Poll

What's your preferred running order of the middle movements of Mahler's Sixth Symphony?

Scherzo then Andante
42 (64.6%)
Andante then Scherzo
8 (12.3%)
I like both orders
4 (6.2%)
I'm undecided
1 (1.5%)
I don't care
10 (15.4%)

Total Members Voted: 48

Author Topic: Mahler's Sixth Symphony - Scherzo then Andante ... or the reverse?  (Read 8524 times)

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Offline PSmith08

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Re: Mahler's Sixth Symphony - Scherzo then Andante ... or the reverse?
« Reply #20 on: November 13, 2007, 06:40:32 PM »
Both Jerry Bruck and Reinhold Kubik make, to my mind, overwhelmingly persuasive arguments for A-S. I, for one, am left with little doubt that Gustav Mahler intended the order to be A-S. Ratz based too much of his argument for S-A on Alma Mahler's recollections, flying in the face of considerable evidence - much of it in Mahler's hand - in favor of A-S. Kubik almost begins with this little bit, "Ratz,who became the first editor of the Critical Edition of Mahler and who wrote the standard textbook on the theory of musical form that is still in use today,was at the heart of his scholarly being an analyst, not a historian or a philologist. He was,however,completely convinced that he could make compelling—and accurate—determinations about content through formal analysis and vice versa. Should new facts alter the picture of a work, Ratz was not infrequently inclined to rearrange the facts slightly to maintain his analyses,as can often be seen if one compares Ratz’s editorial decisions with the sources." (Kaplan ed. 2004, 37) That, to my way of thinking, shows that you had someone making a crucially important decision with a pretty aggressive preexisting editorial vision. Indeed, I doubt that any person of that mindset would make a decent editor, regardless of the subject matter, of a critical edition. The anecdote Kubik relates about the third hammer-blow (Ibid., 37f.) shows how willing Ratz was to accept or ignore evidence to further his arguments-from-form about issues.

The meat of the issue, and - once again, in my mind - where the Ratz decision falls is this, "Here Ratz departed once and for all from any basis in fact. First, he asserted that Mahler had changed the order “apparently under the influence of others.” This is totally unimaginable and would have been utterly unique anywhere in all of Mahler’s lifelong revision process. As far as we know, Mahler never made decisions as a composer on the basis of such influences,as Bruckner,for example,had done several times. The second assertion Ratz pulled out of the air was that Mahler “later realized that the original order was the only right one and the only one that corresponds to the internal structure of the work.” There is—as Jerry Bruck shows in his essay—no documentation of any kind to indicate a second change of mind by Mahler. For these reasons,the reference to the “temporarily adopted order” is not factual. Rather, from 1906 to 1919, the “changed order”of the second version was used exclusively and unopposed. The sole support for the restoration Ratz undertook is Alma’s telegram of October 1, 1919. And Alma Mahler never answered the question as to the origin of her categorical ex-cathedra decision." (Ibid., 41)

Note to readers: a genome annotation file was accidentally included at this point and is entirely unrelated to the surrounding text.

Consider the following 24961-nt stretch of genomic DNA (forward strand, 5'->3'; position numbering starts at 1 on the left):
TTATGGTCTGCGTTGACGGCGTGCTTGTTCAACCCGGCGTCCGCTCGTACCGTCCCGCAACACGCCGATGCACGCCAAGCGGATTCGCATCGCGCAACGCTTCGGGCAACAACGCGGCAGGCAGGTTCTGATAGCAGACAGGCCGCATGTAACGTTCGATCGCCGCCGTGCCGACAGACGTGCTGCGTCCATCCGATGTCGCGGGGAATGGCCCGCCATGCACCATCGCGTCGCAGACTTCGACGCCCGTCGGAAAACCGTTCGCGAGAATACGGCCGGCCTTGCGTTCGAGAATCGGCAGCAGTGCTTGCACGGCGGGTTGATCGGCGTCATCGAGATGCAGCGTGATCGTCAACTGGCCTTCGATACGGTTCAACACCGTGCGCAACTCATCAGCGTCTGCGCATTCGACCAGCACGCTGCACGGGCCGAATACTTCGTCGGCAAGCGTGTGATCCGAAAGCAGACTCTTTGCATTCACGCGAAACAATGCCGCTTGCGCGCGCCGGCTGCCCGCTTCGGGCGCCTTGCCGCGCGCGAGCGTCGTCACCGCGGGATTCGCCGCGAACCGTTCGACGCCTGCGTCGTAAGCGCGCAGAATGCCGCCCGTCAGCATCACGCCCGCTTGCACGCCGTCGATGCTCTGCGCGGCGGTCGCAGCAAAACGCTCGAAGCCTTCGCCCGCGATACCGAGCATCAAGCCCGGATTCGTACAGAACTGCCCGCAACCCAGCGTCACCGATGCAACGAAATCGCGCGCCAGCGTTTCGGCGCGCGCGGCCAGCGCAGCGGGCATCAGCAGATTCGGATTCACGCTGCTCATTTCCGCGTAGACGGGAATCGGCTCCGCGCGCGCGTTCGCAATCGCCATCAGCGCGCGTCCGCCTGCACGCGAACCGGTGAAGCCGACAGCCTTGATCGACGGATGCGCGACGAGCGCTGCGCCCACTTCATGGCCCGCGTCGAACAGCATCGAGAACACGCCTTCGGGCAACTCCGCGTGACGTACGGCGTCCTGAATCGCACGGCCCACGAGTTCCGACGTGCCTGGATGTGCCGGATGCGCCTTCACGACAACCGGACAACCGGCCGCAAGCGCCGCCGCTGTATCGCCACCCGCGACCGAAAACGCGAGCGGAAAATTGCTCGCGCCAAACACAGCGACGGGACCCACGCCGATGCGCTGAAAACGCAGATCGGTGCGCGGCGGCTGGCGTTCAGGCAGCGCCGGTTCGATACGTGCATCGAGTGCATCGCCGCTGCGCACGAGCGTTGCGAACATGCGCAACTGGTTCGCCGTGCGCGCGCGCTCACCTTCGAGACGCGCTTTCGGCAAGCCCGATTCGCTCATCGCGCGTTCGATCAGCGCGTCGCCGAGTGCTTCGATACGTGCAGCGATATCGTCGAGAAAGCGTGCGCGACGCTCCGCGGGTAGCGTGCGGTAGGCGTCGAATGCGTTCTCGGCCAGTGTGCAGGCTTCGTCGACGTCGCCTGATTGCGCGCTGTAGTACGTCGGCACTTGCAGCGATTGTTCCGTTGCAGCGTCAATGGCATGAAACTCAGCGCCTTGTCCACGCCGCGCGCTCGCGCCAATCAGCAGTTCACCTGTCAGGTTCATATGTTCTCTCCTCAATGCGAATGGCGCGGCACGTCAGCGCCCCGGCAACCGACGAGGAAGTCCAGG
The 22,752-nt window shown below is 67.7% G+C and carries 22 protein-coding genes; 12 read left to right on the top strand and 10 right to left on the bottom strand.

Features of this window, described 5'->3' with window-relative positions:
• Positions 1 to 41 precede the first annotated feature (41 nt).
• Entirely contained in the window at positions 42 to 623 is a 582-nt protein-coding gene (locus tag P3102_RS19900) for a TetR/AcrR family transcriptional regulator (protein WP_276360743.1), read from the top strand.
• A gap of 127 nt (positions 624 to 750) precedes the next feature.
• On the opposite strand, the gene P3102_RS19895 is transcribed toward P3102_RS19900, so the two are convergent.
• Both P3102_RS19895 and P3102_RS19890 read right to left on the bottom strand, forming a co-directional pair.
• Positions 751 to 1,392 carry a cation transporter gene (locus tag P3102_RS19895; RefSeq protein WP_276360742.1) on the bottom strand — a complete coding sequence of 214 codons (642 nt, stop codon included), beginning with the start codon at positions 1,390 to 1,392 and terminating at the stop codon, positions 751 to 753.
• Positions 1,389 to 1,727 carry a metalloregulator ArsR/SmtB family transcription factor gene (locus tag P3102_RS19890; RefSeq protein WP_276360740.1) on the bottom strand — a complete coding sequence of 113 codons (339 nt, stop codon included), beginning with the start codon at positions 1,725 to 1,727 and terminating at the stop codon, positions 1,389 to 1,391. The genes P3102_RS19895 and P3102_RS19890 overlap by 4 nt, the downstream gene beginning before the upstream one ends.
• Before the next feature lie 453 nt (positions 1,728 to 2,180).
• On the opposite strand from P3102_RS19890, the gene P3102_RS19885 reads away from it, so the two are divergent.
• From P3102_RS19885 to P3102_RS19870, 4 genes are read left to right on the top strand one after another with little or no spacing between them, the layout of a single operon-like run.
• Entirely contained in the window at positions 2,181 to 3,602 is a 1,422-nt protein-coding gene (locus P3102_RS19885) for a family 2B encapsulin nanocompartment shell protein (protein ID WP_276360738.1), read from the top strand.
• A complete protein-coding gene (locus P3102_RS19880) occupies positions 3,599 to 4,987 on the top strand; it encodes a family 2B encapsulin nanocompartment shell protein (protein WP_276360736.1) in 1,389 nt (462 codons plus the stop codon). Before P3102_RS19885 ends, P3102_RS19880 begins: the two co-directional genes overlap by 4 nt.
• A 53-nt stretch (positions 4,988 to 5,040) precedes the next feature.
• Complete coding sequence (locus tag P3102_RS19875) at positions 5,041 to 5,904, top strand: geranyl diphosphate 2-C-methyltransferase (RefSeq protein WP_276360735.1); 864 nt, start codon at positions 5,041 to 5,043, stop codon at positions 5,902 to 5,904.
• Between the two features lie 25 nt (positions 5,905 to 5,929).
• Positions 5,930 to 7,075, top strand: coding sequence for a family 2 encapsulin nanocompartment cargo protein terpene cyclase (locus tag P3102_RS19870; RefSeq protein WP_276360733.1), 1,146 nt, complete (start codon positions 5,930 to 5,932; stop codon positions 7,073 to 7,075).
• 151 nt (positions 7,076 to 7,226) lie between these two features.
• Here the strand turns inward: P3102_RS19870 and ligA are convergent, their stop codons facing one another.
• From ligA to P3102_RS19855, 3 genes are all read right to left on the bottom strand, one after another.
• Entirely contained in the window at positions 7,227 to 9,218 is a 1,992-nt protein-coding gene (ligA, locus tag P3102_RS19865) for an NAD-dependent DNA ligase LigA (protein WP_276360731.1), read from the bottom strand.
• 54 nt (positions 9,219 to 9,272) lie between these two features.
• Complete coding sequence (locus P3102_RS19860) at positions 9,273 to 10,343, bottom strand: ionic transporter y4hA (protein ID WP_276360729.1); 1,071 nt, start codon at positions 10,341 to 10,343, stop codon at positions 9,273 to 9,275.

So, then, you have an editor making critical (in both senses) decisions based on his ideas of musical form, supporting it with the often-suspect (and in the case of the "Amsterdam" telegram, factually inaccurate) recollections of the composer's widow. Jerry Bruck, on the other hand, summarizes the evidence cutting in the other direction, with this fun fact being the most likely most persuasive fact, "All of Mahler’s own performances of his Sixth Symphony, without exception, had its Andante precede the Scherzo." (Ibid., 15) Listeners, then, are faced with a choice: Erwin Ratz' form-based argument, supported by nothing except Alma Mahler's recollections, or Gustav Mahler's own decisions - both in his copy of the score and in his orders to his publisher - augmented by Mahler's own performing tradition. If Mahler had intended to alter the internal movements, then it stands to reason that he would have done so in his own performances. Mahler had made the S-A to A-S correction and had the whole score republished in November 1906, at roughly the same time that the Essen premiere took place. He was convinced enough with the A-S ordering to premiere it; indeed, the S-A resurrection does not take place for another 13 years (1 October 1919, for the Amsterdam premiere by Mengelberg, despite the fact that Mahler left A-S untouched in Mengelberg's score). That is not, to my mind, part of the legitimate textual tradition - especially when the author is conducting the contradictory (A-S) version.